In that favorable trend, Vietnamese universities are also quite agile and know how to seize opportunities when they begin to expand and develop international cooperation with foreign universities, thereby creating student exchange programs, encouraging and attracting foreign students to study and do short-term internships in Vietnam.

international students,internships,Australia

Is Vietnam attracting Australian students due to its low cost?

Prof. Dr. Tran Thi Ly: Australian students come to Vietnam not entirely because of the low cost. Through surveys, we found that what they often mention is that Vietnam has a very dynamic developed economy and society and a stable and safe living environment. They want the opportunity to learn and experience in such an environment.

They also want to have the opportunity to immerse themselves in and learn about the culture of Vietnam. They also see Vietnam as an important partner of Australia. If they have the opportunity to study and learn experience in Vietnam and especially know about Vietnamese culture, it will be more favorable for their future work and life in Australia.

Another group said that they came to Vietnam in the hope that their learning and working experiences there would give them the opportunity to work in Vietnam.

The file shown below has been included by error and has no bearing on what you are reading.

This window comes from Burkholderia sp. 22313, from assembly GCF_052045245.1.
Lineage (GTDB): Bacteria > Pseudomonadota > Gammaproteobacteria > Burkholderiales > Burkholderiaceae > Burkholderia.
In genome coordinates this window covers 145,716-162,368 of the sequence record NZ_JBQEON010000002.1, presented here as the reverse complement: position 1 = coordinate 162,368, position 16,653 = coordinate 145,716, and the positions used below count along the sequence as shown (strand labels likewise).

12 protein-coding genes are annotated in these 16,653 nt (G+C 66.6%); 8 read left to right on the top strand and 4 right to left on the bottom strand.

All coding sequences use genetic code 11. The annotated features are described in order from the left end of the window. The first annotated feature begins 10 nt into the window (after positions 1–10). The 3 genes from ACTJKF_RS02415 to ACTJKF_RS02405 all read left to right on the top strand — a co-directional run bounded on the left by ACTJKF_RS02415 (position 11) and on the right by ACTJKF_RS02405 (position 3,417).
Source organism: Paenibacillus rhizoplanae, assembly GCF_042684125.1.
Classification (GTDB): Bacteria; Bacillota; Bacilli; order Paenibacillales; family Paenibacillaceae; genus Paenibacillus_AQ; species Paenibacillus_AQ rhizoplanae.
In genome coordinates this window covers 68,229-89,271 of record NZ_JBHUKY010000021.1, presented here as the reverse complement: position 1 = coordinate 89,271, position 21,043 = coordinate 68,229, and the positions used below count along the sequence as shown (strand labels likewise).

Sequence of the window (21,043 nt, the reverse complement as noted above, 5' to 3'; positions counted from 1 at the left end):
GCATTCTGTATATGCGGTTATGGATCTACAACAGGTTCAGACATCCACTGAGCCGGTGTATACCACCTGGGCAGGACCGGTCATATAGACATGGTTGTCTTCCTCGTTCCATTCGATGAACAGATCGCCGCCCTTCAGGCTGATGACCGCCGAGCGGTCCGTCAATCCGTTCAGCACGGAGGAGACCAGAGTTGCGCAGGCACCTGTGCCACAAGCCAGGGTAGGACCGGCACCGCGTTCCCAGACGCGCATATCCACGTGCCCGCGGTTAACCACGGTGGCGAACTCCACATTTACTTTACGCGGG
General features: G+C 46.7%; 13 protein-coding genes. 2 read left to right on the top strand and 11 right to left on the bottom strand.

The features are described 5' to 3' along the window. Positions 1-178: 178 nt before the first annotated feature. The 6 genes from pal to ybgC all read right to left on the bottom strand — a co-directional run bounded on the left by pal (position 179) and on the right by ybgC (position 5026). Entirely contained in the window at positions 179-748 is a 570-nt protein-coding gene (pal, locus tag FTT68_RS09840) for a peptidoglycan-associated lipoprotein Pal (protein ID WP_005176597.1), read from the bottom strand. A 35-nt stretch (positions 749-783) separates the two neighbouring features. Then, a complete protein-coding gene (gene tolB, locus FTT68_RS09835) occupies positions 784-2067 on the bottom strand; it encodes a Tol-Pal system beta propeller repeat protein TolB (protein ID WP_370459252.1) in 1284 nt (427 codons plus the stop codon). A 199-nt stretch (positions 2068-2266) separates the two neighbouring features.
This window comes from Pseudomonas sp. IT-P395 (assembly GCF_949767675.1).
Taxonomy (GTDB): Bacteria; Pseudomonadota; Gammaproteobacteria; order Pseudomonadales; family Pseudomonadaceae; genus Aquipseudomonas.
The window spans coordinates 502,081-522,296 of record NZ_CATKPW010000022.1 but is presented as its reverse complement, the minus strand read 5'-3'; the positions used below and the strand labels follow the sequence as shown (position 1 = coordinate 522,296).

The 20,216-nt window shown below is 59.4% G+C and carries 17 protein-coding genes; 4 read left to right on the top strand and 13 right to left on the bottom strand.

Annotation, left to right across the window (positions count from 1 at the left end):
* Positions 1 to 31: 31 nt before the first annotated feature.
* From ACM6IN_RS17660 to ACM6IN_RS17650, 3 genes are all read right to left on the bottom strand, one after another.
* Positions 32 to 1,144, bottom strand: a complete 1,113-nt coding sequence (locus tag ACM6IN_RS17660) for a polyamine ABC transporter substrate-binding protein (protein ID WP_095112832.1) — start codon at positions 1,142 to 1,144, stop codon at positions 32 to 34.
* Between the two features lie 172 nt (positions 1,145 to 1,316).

In your opinion, what is the key to making it easier for Vietnamese universities to integrate and attract international students?

Prof. Dr. Tran Thi Ly: I think the facilities, quality of education, experience and initiative in developing partnerships with foreign universities to open short-term courses and internships are important, especially in the context of the Covid-19 pandemic.

Currently, a number of universities, especially non-public ones in Vietnam, have set up quite stable and flexible relationships with businesses, which allows them not only to open short courses for international students, but also to organize internships in association with the businesses with which they cooperate.

 

On the other hand, in the context of the pandemic, any university with a developed online teaching system will have a lot of conditions to cooperate with international schools. Schools with a good online learning platform can create courses through online collaborative learning between Vietnamese and foreign universities or in the form of online internship or online cultural exchange.

You have talked a lot about the potential for short-term courses, but what about long-term courses?

Prof. Dr. Tran Thi Ly: While the potential to attract students to long-term courses isn't as appealing as short-term courses, there's still a lot of promise, especially in the context of Covid-19.

Previously, the popular destinations of Asian students were countries such as the UK, USA, Australia, and Canada. With the current epidemic situation, many families in Asia are gradually changing their views on studying abroad.